The bill, which the state leader smacked down on Monday, would have forced companies with sales of $1 billion USD or more to report to the state any BPA use, including food packaging
NAMPA, an organization aimed to promote metal packaging, understandably applauded the decision, which likely would have impacted food firms and their packaging partners financially.
Dr. John Rost, NAMPA chair, told FoodProductionDaily.com that Gov. LaPage’s veto is in line with the US Food and Drug Administration’s (FDA) assessment that BPA offers no health threat to consumers.
“It is not surprising that the governor chose to allow the scientists who are charged with evaluating the safety of food and food contact materials to make the decision on safety of one of the most well-studied materials on the planet,” he said.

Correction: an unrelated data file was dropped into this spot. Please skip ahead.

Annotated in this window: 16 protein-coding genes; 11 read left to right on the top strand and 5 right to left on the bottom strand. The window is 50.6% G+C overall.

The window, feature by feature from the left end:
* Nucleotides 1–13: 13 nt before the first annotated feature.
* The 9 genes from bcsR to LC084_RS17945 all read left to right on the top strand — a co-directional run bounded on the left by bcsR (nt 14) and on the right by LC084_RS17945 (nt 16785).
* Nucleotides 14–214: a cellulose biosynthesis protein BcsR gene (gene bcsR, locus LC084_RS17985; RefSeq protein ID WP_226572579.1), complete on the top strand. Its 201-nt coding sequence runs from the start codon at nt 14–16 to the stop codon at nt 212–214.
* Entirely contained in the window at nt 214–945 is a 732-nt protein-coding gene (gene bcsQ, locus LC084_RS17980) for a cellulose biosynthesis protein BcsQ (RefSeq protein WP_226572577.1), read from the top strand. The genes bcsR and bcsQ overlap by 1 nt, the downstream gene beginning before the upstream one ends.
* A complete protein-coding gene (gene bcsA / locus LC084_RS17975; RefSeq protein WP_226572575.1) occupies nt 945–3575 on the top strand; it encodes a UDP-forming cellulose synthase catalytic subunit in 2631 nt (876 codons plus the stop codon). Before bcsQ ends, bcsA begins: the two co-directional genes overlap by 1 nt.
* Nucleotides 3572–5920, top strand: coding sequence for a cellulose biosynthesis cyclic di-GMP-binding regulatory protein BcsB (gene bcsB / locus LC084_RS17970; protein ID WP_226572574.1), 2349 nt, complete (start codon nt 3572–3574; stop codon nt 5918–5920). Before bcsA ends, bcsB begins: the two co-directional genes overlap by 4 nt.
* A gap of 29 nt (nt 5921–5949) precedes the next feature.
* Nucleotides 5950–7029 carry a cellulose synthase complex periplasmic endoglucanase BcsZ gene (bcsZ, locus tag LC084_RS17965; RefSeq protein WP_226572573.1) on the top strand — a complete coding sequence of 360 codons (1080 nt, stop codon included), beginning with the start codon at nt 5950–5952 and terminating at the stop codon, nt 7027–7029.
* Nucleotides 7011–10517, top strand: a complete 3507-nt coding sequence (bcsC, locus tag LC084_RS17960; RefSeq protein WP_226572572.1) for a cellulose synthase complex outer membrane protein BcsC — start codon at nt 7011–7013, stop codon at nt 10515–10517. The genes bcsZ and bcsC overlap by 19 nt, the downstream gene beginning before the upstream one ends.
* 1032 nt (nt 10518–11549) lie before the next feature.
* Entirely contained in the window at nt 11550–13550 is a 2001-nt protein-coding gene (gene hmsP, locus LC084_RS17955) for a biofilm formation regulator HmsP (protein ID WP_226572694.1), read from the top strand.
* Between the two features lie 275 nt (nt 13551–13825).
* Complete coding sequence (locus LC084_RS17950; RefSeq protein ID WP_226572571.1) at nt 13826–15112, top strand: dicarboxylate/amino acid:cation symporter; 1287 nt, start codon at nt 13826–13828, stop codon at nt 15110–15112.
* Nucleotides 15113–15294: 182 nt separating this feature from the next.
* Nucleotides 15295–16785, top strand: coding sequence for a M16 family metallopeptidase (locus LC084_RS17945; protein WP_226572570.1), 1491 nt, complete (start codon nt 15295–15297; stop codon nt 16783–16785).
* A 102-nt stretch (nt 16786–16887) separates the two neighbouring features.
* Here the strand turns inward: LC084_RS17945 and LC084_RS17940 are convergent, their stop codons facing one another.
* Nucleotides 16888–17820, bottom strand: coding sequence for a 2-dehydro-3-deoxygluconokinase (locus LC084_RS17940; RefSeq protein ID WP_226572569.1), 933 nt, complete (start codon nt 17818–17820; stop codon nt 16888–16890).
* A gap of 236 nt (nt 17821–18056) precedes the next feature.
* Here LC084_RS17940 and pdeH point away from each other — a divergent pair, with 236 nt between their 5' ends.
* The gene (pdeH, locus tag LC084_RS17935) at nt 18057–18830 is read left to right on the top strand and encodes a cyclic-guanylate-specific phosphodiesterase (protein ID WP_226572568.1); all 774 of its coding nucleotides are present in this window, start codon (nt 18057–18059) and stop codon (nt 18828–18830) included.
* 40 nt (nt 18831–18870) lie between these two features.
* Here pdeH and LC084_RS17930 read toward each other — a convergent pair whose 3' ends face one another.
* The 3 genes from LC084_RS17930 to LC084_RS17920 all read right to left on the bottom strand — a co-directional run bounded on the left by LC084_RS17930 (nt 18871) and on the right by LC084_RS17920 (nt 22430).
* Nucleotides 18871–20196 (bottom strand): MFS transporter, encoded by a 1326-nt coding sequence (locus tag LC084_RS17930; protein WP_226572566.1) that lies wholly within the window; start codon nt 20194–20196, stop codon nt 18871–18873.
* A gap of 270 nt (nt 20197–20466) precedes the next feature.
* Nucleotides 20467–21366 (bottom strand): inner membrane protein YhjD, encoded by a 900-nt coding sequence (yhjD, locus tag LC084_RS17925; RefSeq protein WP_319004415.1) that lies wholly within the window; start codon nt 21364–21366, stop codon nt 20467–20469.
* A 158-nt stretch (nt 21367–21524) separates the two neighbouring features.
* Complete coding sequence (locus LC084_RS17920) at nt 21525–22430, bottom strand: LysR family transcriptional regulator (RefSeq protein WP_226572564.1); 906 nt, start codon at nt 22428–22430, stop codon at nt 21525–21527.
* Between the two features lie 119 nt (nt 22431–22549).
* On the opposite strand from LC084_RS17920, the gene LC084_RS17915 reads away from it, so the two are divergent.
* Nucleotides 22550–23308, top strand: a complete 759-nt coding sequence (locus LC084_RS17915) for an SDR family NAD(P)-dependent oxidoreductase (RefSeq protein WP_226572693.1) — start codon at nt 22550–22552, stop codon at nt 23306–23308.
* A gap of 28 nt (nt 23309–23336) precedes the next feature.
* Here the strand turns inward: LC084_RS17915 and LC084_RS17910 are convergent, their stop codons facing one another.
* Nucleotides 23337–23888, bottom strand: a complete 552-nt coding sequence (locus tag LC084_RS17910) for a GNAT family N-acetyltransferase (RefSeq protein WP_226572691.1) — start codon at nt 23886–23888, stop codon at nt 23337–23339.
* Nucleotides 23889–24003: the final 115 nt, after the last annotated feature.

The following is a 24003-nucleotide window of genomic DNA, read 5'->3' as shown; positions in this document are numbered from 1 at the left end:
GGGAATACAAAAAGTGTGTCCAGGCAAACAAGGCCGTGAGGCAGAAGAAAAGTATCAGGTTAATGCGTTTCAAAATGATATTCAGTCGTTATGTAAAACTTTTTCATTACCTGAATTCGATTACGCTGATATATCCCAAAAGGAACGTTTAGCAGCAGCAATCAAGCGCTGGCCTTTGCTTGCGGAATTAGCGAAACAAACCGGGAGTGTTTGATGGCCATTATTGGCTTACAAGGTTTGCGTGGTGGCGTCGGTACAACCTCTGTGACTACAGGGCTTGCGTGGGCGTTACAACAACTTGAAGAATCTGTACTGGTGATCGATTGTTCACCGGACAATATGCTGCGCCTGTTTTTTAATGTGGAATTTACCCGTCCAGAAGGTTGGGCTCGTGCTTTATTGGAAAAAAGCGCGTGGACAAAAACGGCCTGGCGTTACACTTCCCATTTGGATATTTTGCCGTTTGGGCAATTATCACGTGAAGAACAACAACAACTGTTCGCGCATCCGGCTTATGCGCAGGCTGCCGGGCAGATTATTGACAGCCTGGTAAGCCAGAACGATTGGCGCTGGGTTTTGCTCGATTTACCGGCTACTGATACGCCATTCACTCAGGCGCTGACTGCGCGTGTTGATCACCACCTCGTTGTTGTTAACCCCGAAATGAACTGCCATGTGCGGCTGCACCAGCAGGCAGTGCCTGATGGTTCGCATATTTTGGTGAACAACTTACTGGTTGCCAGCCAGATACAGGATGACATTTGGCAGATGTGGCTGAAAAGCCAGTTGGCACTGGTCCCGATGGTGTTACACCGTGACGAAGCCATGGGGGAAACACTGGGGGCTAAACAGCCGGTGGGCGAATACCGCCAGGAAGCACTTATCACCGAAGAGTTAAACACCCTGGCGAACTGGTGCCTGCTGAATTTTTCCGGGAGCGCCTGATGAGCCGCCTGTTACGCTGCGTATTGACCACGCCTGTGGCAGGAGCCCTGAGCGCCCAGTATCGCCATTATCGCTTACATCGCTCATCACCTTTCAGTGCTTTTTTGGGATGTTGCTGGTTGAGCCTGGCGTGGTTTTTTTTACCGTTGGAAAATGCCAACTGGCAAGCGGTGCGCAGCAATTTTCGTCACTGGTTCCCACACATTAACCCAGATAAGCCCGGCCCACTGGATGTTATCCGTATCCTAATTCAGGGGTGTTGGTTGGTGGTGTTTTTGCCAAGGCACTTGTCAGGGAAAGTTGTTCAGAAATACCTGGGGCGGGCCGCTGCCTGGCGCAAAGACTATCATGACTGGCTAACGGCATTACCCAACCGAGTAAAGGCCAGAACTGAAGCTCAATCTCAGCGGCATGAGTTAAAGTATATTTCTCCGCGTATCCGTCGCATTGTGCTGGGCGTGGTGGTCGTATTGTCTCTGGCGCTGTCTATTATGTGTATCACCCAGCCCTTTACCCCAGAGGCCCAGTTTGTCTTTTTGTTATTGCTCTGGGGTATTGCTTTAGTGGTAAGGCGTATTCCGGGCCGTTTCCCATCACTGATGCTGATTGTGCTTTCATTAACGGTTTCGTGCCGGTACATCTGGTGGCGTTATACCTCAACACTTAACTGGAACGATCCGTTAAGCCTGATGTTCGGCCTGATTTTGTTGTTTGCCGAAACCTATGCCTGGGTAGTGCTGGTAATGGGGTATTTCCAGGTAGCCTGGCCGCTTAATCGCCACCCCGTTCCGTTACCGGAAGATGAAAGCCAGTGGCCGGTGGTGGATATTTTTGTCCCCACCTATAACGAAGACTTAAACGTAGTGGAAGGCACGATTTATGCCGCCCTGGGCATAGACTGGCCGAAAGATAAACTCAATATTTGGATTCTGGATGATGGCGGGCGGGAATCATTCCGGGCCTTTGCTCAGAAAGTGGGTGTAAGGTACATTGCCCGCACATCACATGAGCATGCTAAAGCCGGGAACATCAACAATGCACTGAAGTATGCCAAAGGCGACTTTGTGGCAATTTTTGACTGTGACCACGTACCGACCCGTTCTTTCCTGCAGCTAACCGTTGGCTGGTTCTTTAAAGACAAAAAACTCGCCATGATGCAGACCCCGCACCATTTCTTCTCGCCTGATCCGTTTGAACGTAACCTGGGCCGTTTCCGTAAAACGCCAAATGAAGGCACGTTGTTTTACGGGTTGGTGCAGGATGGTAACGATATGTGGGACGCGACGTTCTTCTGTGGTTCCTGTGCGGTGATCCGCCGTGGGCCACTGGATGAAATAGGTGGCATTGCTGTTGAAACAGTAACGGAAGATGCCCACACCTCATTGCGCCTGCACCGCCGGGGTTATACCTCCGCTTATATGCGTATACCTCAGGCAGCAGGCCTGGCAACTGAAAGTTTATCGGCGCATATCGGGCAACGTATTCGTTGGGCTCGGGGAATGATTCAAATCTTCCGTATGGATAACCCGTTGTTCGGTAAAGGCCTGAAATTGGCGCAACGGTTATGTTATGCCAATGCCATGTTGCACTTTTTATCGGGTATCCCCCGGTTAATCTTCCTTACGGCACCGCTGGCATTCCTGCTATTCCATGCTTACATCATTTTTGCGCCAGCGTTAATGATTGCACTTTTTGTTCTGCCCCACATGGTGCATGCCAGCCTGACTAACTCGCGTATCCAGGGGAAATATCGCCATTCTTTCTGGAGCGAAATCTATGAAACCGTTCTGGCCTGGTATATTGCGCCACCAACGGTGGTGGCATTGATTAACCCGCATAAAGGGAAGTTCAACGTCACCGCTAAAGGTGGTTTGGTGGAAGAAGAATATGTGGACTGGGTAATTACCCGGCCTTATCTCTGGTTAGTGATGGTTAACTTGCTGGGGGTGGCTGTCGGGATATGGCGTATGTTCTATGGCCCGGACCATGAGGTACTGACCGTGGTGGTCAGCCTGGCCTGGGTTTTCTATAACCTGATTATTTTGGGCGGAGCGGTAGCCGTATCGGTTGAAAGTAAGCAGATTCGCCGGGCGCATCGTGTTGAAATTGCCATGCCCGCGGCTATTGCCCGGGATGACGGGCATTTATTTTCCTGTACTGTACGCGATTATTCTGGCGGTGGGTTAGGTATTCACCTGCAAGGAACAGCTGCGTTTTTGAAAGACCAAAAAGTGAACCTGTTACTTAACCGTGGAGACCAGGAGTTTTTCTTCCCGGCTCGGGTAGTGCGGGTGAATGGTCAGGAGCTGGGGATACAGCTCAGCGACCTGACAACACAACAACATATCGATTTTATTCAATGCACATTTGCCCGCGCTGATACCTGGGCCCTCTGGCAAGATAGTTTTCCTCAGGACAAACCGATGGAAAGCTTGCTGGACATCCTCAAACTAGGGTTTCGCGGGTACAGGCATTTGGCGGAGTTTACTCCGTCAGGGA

Rost added that metal packaging is popular with food firms and consumers because of its safety.
“According to the FDA’s own records, there has not been a foodborne illness case from the failure of metal packaging in over 38 years,” he said. "This translates into billions of cans, of which BPA-based coatings has been a big part of that safety record."
According to Rost, struggles with BPA legislation in the US and around the world continue because negative-skewed news has outpaced the good.
“The message of safety has not been communicated to the general public as compared the scare stories that have been covered widely,” he said.